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Thermo Fan Timed Run On

Anyone who owns a rotary knows that cooling them down is a big priority. This modification helps the cooling process.
I've chosen to install a push button that will call the electric cooling fan on for a period of 5 minutes. This push button can be perssed at any time to operate the fan, either while driving or with the car stopped and ignition off.




 

Materials:
Jaycar Kit KC5379
UB3 enclosure to suit
Micro push button
10 amp cable
40 amp cable
Fuse holder
Relay
Crimp terminals
Cable ties
Insulation tape, etc

 

 

   
 

Tools:
Usual toolbox including:
Soldering iron
Electric drill


 

   
 

 

   
 

So if you go to the trouble of actually doing this modification, the first thing is to assemble the kit. Here it is here, and I'll leave a big resolution of it for reference. Note the timer setting at 300 seconds (30 seconds x 10 via the multiplier). Also note the position of the other 2 jumpers.

   
 

So we got the kit assembled but first thing we need is to give it something to control.
The logic is to install a relay to switch the thermo fan. First some technical bits to put your mind at rest:
- The thermo fan is fused at 40 amps. I'd suggest that current draw is only applicable at full load, ie 150 kmph turning into the air flow. Stationery, probably more like 5 amps. However I'm wiring it up to handle full load but not eveybody may find this nesessary.
- The OEM thermo fan relay operates in a "normally closed" condition to provide fail safe operation. Installing this modification will have no impact on normal operation.
- Powering up the OEM normally closed relay while the ignition is off DOES NOT feed power back to the ignition circuit.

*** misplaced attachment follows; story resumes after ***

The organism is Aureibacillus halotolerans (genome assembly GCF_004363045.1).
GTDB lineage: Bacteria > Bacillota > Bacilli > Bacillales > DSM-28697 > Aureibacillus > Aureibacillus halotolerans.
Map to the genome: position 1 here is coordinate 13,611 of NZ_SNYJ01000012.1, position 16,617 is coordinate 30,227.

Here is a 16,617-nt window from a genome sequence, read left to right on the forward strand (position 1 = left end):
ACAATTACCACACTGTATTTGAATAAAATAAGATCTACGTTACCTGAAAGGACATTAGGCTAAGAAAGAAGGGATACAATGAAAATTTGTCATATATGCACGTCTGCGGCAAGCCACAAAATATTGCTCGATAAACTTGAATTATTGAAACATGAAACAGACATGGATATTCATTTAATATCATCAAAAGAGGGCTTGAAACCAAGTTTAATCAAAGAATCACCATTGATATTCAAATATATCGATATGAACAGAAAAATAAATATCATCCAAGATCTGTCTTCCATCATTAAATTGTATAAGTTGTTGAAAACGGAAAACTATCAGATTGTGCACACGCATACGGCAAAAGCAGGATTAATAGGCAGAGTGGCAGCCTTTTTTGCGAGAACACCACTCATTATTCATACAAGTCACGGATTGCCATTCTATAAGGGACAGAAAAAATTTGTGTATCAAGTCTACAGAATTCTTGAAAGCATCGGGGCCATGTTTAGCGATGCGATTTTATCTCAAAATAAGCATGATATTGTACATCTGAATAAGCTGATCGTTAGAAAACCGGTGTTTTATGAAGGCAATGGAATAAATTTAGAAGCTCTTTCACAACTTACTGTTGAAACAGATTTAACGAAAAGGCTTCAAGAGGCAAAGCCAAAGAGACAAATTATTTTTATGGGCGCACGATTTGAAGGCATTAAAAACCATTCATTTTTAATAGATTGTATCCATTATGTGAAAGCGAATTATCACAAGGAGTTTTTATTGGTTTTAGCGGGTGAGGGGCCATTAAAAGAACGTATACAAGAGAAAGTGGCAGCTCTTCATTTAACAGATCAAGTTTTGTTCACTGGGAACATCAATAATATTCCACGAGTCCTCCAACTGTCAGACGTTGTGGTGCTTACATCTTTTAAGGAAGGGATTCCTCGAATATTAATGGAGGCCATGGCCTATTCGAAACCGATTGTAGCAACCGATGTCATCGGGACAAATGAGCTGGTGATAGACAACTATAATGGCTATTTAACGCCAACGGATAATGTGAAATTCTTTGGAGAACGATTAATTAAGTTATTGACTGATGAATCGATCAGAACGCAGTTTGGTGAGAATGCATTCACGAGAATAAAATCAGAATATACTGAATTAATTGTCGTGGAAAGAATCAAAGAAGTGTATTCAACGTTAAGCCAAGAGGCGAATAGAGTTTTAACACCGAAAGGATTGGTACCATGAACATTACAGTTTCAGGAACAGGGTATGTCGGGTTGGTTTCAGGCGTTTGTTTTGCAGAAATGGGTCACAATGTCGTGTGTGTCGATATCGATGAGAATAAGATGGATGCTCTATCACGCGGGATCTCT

So first thing is to tap off the existing fan supply under the fuse box with some 40 amp cable.

Its shown here with the soldering done but not yet taped.

 

 

 

 

   
 

A good spot for the new relay is under the diagnostic box, cable tied to the loom.
Connect the cable installed in the previous step to one side of the relay contact.
Run a negative wire from a good chassis point to one side of the coil (10 amp wire will do).
Using the 40 amp wire, pick up a good power supply - the battery is close by and can be easily tapped off. Run this cable through a fuse and to the other side of the new relay contact.

By using a temporary piece of cable, you can now apply 12 volts to the other side of the relay coil for test purposes. The thermo fan should operate.

   
  Find a convenient location to mount the timer switch. I put it behind the TV screen.      
  Mount the push button and run the wires back to the timer.    
  Pick up a 12 volt and negative supply and run these to the timer. The load on this supply is very low as it's only operating a couple of relays so a power supply that feeds the radio is more than sufficient. Install a 5 amp fuse in this wire.      
  Run a 10 amp wire from the new relay under the bonnet to the timer.      
  Make all the necessary connections at the timer, cable tie and neaten all wiring, and your ready to go. Just push the button.    
  I've set the timer initially to 5 minutes. This can be adjusted at a later date to extend the time if needed.